The legal regime applicable until the end of the transition period

As from 1 February 2020, the legal regime governing judicial cooperation in criminal matters between the UK and the 27 EU Member States has changed. Organised by the final version of the Withdrawal Agreement (WA),’9 this regime is unique, and only applies to the UK, a third country which is a former EU Member State. The text allows for the preservation of most of the cooperation mechanisms for the duration of the transition period, which may be extended beyond December 2020 (Article 132). Nevertheless, in accordance with the European Union (Withdrawal) Act,40 the possibility of requesting an extension is at the moment foreclosed.41

The general provisions of the WA have an impact on the UK’s participation in the work of Eurojust. As from 1 February, as EU law remains applicable until the end of the transition period, the UK remains an active participant in the activities of Eurojust, but it no longer participates in its management body (Article 7). The UK also retains until the end of the transition period its access to the networks, information systems and databases established under EU law (Article 8), which covers the Case Management System used by Eurojust.

In the field of judicial cooperation in criminal matters stricto sensu, the UK’s withdrawal has a limited impact, provided that the requests for cooperation are made before the end of the transition period.42 The WA preserves the continuity of ongoing judicial cooperation proceedings, by providing that 12 instruments, such as the Framework Decision on the EAW,4’ the Framework Decision on the European Criminal Records Information System44 or the Directive in the EIO4’ continue to apply (Article 62(1)). As the UK had previously tailored its participation in pre- and post-Lisbon EU criminal law instruments, this does not cause a major disruption. It is furthermore in line with the case law of the CJEU, which had the occasion in 2018 to stress that the UK’s withdrawal from the EU does not bar the execution of EAWs as long as there is no concrete evidence to suggest that the persons concerned will be deprived of the opportunity to assert his/her fundamental rights before the UK’s courts and tribunals.46 The

British authorities also retain the possibility of continuing their participation in joint investigation teams (Article 62(2)), and to share and request information from Eurojust (Article 62(3)).

The main change probably concerns the UK’s participation in new EU criminal law measures, as the country retains only the possibility to opt in for proposals amending, replacing or building upon measures in which the UK previously opted in. Regarding new proposals, the UK may only be invited to cooperate with the EU Member States under the modalities foreseen for third countries (Article 127(5)), which marks the change in the status of the UK as a third country, with whom cooperation starts to form part of the external dimension of judicial cooperation in criminal matters.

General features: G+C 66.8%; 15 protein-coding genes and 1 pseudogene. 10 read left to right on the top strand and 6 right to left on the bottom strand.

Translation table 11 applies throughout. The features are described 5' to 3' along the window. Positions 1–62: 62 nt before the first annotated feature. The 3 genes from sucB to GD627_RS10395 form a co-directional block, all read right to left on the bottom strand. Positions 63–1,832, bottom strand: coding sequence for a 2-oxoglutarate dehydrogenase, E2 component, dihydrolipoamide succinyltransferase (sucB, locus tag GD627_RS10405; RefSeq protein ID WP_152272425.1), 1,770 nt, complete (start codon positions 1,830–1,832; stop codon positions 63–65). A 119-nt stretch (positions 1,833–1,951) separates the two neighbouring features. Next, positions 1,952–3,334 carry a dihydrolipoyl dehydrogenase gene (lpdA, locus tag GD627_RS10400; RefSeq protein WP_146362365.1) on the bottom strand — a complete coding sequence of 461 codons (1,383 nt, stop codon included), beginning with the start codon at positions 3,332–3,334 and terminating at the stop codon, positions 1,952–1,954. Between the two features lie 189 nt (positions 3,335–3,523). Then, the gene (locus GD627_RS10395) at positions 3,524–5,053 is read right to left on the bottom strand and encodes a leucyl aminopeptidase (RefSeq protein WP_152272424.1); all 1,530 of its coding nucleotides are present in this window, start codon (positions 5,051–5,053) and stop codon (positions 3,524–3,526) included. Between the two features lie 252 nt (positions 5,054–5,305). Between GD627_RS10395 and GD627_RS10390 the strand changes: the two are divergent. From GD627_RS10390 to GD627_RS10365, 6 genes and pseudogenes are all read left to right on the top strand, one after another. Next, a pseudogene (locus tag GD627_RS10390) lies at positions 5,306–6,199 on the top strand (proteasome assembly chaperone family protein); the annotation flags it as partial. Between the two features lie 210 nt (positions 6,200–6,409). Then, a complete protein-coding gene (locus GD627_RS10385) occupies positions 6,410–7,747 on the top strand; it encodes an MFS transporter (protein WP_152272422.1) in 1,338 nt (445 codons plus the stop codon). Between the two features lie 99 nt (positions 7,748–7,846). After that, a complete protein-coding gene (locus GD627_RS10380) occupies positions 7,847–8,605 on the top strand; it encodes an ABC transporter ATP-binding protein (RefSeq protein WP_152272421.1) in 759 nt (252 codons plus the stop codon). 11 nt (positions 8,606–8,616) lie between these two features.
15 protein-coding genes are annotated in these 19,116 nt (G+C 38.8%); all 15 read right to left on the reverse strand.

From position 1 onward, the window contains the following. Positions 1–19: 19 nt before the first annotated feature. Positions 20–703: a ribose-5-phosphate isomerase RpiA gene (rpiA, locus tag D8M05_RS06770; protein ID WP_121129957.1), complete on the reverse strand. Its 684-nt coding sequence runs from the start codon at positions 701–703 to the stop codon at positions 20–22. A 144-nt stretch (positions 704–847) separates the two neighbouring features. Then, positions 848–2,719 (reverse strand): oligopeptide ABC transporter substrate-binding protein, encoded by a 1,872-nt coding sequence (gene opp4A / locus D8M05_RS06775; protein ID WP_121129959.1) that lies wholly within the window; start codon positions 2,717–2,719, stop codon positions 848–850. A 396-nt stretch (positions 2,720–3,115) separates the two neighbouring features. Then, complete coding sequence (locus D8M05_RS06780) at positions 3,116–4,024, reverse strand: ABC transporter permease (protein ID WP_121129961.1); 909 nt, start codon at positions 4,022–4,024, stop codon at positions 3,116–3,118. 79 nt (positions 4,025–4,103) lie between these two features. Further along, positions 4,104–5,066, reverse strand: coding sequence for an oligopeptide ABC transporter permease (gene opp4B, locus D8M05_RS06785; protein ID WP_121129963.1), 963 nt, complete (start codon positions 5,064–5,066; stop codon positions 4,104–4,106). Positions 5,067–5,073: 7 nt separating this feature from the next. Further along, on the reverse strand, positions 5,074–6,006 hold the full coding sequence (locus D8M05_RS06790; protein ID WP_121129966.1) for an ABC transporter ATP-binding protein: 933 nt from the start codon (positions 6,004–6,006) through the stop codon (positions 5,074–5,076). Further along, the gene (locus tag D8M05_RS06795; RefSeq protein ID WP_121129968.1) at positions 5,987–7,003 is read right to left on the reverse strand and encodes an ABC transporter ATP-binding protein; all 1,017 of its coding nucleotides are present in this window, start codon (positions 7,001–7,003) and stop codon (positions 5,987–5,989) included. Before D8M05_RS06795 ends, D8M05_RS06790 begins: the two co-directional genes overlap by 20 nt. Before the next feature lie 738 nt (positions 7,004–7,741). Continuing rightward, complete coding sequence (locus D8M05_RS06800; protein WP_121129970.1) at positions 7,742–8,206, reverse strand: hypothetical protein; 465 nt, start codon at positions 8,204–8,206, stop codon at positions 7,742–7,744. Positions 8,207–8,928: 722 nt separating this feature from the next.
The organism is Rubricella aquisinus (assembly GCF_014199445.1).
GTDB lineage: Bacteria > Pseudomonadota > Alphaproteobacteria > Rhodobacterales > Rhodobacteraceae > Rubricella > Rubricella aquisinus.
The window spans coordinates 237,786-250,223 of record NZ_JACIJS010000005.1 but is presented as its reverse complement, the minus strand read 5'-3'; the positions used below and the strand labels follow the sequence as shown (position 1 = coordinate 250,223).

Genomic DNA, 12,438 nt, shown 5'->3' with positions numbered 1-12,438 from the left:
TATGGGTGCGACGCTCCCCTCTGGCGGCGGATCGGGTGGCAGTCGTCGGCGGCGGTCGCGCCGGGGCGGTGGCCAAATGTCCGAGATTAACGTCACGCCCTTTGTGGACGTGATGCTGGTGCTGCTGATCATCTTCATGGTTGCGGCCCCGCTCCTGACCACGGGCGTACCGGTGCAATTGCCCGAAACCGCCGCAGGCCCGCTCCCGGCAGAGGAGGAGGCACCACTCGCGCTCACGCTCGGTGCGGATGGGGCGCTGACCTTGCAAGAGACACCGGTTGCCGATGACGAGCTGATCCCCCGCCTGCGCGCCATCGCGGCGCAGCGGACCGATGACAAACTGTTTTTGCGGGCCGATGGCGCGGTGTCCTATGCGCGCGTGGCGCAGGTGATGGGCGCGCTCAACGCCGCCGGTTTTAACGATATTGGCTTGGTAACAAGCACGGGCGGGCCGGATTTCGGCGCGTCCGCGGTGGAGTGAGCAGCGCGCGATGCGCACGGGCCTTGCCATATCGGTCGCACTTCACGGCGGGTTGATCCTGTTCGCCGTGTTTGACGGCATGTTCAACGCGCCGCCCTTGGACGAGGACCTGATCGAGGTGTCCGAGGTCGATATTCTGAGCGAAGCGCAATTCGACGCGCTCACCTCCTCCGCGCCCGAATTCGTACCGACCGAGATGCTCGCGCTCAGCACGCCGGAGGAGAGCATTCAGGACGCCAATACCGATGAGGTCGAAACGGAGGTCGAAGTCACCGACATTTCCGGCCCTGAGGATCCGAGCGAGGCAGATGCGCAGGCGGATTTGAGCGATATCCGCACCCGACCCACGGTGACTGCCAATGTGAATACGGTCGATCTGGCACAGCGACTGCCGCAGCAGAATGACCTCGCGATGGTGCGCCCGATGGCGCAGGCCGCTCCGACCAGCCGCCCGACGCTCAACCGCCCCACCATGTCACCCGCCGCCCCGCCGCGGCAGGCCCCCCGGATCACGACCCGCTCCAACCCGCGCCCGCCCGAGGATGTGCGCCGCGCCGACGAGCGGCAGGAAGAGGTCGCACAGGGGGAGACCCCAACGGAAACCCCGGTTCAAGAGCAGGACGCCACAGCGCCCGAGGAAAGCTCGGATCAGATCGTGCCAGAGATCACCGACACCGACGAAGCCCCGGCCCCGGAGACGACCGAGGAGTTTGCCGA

Another element marks such change of status, as three Member States — namely Germany, Austria and Slovenia — declared that, during the transition period, their national executing judicial authorities may refuse to surrender its nationals to the UK pursuant to an EAW (Article 185).*7 This is due to reasons related to fundamental principles of their national law, in particular constitutional limits regarding the extradition of their nationals outside the EU. In Germany for instance, Article 16(2) of the Fundamental Law limits the extradition of nationals to situations in which the request comes from an EU Member State and/or an international court. Even though Germany, Austria and Slovenia are not the EU Member States sending the highest numbers of EAWs to the UK, these notifications are important. In cases involving nationals of these countries, surrender is now barred, and other instruments, relating notably to the transfer of criminal proceedings,49 must be applied, with additional costs and difficulties. They thus mark a first decrease in the intensity of judicial cooperation in criminal matters between the UK and the EU.

In conclusion, the WA preserves, as it does in other policy areas, in large part, existing judicial cooperation in criminal matters between the UK and the 27 EU Member States. A clear gap can nonetheless be identified: the end of the UK’s participation in the European Judicial Network,’" composed of contact points that act as active intermediaries to ease judicial cooperation, liaising either with a judicial authority of their own State or with the contact points of other Member States. Despite the usefulness of this network, as of February 2020, the UK is now considered a third country and the tools developed by the network are no longer available to practitioners. Nevertheless, the WA avoided a ‘cliff-edge scenario’ and ensured continuous cooperation, while the future relationship between the UK and the EU is being negotiated.

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